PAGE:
Create Account | Sign In: Author or Forum

 
 
News  |  Journals  |  Conferences  |  Blogs  |  Articles  |  Forums  |  Twitter    
 

 Headlines:

 

Category: Endocrinology | Family Medicine | Internal Medicine | Neurology | Journal

Back to Journal Articles

Caffeine Reduces Leg Pain During Heavy Exercise

Last Updated: April 06, 2009.

 

Effect is seen whether men habitually ingest high or low levels of caffeine

Share |

Comments: (0)

Tell-a-Friend

 

  Related
 
A moderate dose of caffeine moderately reduces leg muscle pain during high-intensity exercise even in men who habitually drink high levels of caffeine, researchers report in the April issue of the International Journal of Sport Nutrition and Exercise Metabolism.

MONDAY, April 6 (HealthDay News) -- A moderate dose of caffeine moderately reduces leg muscle pain during high-intensity exercise even in men who habitually drink high levels of caffeine, researchers report in the April issue of the International Journal of Sport Nutrition and Exercise Metabolism.

Rachael C. Gliottoni, from the University of Illinois at Urbana-Champaign, and colleagues examined quadriceps muscle pain in college-age men who received a moderate dose of caffeine (5 mg/kg body weight) or placebo, followed by high-intensity cycling (75 to 77 percent of peak oxygen consumption). Of the 25 men, 12 reported low daily caffeine consumption and 13 reported high daily caffeine consumption.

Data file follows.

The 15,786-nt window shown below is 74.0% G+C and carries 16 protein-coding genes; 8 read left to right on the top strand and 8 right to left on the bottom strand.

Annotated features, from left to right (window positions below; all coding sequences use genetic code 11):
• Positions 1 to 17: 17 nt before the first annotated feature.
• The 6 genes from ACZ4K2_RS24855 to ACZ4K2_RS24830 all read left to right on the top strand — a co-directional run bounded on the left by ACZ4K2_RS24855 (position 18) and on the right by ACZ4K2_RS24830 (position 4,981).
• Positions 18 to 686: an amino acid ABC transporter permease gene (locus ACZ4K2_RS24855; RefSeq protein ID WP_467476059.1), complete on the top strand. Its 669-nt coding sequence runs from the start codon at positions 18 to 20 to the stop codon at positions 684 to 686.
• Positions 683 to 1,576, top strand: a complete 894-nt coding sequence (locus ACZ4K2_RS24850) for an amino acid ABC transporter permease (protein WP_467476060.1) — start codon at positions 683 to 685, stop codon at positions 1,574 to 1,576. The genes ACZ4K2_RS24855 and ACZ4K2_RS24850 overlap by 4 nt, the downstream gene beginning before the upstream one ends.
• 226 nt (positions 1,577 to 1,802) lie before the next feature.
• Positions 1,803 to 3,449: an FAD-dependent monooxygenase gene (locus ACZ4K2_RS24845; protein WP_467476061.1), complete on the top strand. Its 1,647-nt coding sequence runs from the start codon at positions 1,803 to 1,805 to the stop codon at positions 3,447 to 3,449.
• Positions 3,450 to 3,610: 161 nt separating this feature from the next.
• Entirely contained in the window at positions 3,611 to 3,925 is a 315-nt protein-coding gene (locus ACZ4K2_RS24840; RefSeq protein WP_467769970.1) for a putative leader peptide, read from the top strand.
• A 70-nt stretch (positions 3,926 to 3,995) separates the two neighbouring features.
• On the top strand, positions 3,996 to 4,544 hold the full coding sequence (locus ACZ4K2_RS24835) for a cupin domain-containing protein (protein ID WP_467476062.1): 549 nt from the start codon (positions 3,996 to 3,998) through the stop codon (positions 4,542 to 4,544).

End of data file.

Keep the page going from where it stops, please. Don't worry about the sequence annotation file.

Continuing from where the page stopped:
The researchers found that regardless of the level of habitual caffeine consumption, caffeine moderately but significantly reduced the quadriceps muscle pain intensity ratings during 30 minutes of high-intensity exercise.

"The results suggest that caffeine ingestion is associated with a moderate hypoalgesic effect during high-intensity cycling in college-age men who are low or high habitual caffeine consumers, but future work should consider better defining and differentiating pain and effort when examining the effects of caffeine during acute exercise," Gliottoni and colleagues conclude.

Abstract
Full Text (subscription or payment may be required)

Copyright © 2009 ScoutNews, LLC. All rights reserved.


Previous: Bracing Routinely Applied After Spinal Procedures Next: Men With Heart Disease Less Likely to Find Full-Time Work

Reader comments on this article are listed below. Review our comments policy.


Submit your opinion:

Name:

Email:

Location:

URL:

Remember my personal information

Notify me of follow-up comments?

advertisement.gif (61x7 -- 0 bytes)
 

Are you a Doctor, Pharmacist, PA or a Nurse?

Join the Doctors Lounge online medical community

  • Editorial activities: Publish, peer review, edit online articles.

  • Ask a Doctor Teams: Respond to patient questions and discuss challenging presentations with other members.

Doctors Lounge Membership Application

 
     

 advertisement.gif (61x7 -- 0 bytes)

 

 

Useful Sites
MediLexicon
  Tools & Services: Follow DoctorsLounge on Twitter Follow us on Twitter | RSS News | Newsletter | Contact us
Copyright © 2001-2014
Doctors Lounge.
All rights reserved.

Medical Reference:
Diseases | Symptoms
Drugs | Labs | Procedures
Software | Tutorials

Advertising
Links | Humor
Forum Archive
CME | Conferences

Privacy Statement
Terms & Conditions
Editorial Board
About us | Email

This website is certified by Health On the Net Foundation. Click to verify. This site complies with the HONcode standard for trustworthy health information:
verify here.